Inclusion so all can do their best work in support of the mission.
For HBS to deliver on its mission requires a fully engaged community, in which the environment enables all members to do their best work and to bring out the best in others. Committed to bringing issues to light so as to facilitate ongoing improvement, in fiscal 2011 the School launched the Culture and Community Initiative (CCI). This multiyear project is designed to analyze and evaluate the community's culture in order to identify areas of opportunity and steps that might be taken to ensure that all its members can thrive.
The process began with a faculty study, and it has involved surveys, dozens of one-on-one interviews, and analysis of current and historical data on such areas as recruiting, course evaluations, and promotion rates. In the coming phases, students, staff, and alumni experiences will be studied as well.
The Culture and Community Initiative is using gender as an initial lens for its work, building on a range of efforts underway at the School. One example is a recent study by the Women's Student Association that identified gender-based gaps in both honors awarded and satisfaction with the MBA experience (with significant improvement evident since). In fall 2010, the annual faculty colloquium sponsored by the Christensen Center for Teaching and Learning examined how gender affects education at HBS, allowing faculty members to understand and react to their own biases. The School plans to use the skills and processes developed to explore the effects of other factorssuch as race, culture, sexual orientation, or being a nonnative English speakerin this community.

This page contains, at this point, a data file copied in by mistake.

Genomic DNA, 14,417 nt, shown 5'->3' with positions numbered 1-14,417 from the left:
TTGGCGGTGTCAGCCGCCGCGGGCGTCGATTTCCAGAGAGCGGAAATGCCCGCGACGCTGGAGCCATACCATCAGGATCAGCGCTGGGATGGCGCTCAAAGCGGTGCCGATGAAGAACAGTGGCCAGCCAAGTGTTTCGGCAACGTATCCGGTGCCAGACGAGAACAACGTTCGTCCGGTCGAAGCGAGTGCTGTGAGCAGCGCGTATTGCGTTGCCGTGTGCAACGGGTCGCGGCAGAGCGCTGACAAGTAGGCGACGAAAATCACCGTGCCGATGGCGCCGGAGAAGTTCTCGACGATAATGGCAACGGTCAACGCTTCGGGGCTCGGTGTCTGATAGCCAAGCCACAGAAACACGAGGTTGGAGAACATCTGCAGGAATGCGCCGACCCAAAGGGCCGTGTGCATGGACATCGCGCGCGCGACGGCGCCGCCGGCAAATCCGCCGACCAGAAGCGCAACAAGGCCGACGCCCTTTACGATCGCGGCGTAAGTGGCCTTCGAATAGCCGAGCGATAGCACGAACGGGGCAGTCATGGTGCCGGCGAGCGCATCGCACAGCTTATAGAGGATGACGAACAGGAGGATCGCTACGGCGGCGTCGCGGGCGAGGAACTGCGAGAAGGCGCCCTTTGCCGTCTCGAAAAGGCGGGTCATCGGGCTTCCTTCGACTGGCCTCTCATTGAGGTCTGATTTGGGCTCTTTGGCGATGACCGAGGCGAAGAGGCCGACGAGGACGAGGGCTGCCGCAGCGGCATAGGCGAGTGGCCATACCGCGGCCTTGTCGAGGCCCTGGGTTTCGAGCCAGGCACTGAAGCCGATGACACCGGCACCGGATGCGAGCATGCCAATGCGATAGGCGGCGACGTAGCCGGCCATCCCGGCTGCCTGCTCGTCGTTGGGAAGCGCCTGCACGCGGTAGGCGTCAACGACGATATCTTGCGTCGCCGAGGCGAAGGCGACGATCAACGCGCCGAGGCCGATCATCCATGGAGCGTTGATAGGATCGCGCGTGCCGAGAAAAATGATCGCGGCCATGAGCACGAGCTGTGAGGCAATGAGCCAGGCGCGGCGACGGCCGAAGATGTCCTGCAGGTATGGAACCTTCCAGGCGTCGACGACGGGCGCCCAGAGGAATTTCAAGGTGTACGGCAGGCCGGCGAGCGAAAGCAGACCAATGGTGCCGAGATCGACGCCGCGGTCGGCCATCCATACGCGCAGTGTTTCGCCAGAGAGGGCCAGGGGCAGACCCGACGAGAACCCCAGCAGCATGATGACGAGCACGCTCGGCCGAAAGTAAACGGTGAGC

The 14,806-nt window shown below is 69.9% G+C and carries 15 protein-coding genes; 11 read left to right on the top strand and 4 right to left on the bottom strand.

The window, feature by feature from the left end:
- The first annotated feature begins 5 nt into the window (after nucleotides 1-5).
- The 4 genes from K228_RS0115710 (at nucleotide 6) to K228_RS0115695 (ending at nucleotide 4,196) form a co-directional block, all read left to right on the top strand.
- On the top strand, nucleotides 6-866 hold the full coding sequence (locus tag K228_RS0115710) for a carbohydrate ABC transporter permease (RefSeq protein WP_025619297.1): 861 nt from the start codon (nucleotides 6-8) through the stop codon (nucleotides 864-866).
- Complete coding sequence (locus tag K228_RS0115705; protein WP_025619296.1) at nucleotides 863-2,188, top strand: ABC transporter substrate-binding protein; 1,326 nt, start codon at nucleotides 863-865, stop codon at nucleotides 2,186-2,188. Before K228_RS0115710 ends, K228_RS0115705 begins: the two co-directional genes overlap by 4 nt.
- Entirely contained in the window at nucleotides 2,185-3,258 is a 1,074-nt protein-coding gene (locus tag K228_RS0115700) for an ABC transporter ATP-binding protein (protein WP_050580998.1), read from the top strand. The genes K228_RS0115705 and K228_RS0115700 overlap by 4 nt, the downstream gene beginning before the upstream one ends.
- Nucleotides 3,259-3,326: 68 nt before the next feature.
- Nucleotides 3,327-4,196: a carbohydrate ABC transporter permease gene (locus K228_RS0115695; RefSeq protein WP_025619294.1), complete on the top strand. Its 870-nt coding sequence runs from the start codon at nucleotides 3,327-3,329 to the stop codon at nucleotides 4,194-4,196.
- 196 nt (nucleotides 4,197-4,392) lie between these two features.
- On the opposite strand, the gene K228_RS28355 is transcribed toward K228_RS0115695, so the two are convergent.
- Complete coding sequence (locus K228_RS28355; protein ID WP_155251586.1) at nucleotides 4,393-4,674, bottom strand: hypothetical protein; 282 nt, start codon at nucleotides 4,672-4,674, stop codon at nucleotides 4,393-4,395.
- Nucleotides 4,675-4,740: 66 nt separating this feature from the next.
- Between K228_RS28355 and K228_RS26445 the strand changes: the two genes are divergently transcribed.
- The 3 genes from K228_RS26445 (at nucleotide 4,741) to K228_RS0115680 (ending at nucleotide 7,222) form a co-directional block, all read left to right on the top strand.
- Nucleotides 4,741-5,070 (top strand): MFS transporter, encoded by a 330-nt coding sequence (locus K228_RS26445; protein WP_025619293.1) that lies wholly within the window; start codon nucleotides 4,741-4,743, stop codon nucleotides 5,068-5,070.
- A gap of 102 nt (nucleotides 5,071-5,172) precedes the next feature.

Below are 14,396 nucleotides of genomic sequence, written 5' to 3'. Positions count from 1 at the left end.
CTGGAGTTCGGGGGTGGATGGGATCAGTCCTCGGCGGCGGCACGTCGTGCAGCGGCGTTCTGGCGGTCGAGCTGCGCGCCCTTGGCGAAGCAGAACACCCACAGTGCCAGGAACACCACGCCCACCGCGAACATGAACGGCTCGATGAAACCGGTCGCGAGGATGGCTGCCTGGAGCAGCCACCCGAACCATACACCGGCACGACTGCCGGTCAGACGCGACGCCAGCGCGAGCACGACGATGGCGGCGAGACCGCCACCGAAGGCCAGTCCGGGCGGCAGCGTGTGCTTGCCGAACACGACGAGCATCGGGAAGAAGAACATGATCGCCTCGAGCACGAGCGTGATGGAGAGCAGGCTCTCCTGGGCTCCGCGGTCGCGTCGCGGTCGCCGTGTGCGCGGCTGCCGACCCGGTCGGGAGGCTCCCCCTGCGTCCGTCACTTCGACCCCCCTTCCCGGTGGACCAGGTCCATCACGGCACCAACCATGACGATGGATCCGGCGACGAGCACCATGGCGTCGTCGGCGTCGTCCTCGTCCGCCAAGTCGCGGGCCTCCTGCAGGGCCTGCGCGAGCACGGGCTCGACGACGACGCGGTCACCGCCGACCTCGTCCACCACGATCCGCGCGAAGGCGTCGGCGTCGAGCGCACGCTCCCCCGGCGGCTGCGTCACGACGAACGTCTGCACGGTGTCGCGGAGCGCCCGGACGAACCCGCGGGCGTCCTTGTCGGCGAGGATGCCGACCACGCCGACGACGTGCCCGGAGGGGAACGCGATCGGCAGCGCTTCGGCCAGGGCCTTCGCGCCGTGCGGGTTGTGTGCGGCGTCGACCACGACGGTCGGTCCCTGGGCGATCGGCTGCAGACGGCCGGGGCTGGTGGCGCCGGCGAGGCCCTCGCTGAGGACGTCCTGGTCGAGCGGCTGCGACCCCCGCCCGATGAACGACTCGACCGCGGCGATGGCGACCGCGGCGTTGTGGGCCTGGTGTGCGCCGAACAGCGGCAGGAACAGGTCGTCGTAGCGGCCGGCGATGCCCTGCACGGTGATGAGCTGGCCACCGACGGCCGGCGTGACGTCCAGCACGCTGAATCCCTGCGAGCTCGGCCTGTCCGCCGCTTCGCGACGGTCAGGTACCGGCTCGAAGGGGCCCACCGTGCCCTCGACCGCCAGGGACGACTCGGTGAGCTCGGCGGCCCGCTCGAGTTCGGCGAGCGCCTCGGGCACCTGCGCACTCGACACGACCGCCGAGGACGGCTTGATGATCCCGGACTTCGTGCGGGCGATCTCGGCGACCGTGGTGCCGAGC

Creating an inclusive culture means providing support for the best students regardless of their economic means. Today, nearly half of all MBA students receive fellowship support. Over the last five years, the average fellowship per recipient has grown from approximately $18,000 to nearly $27,000.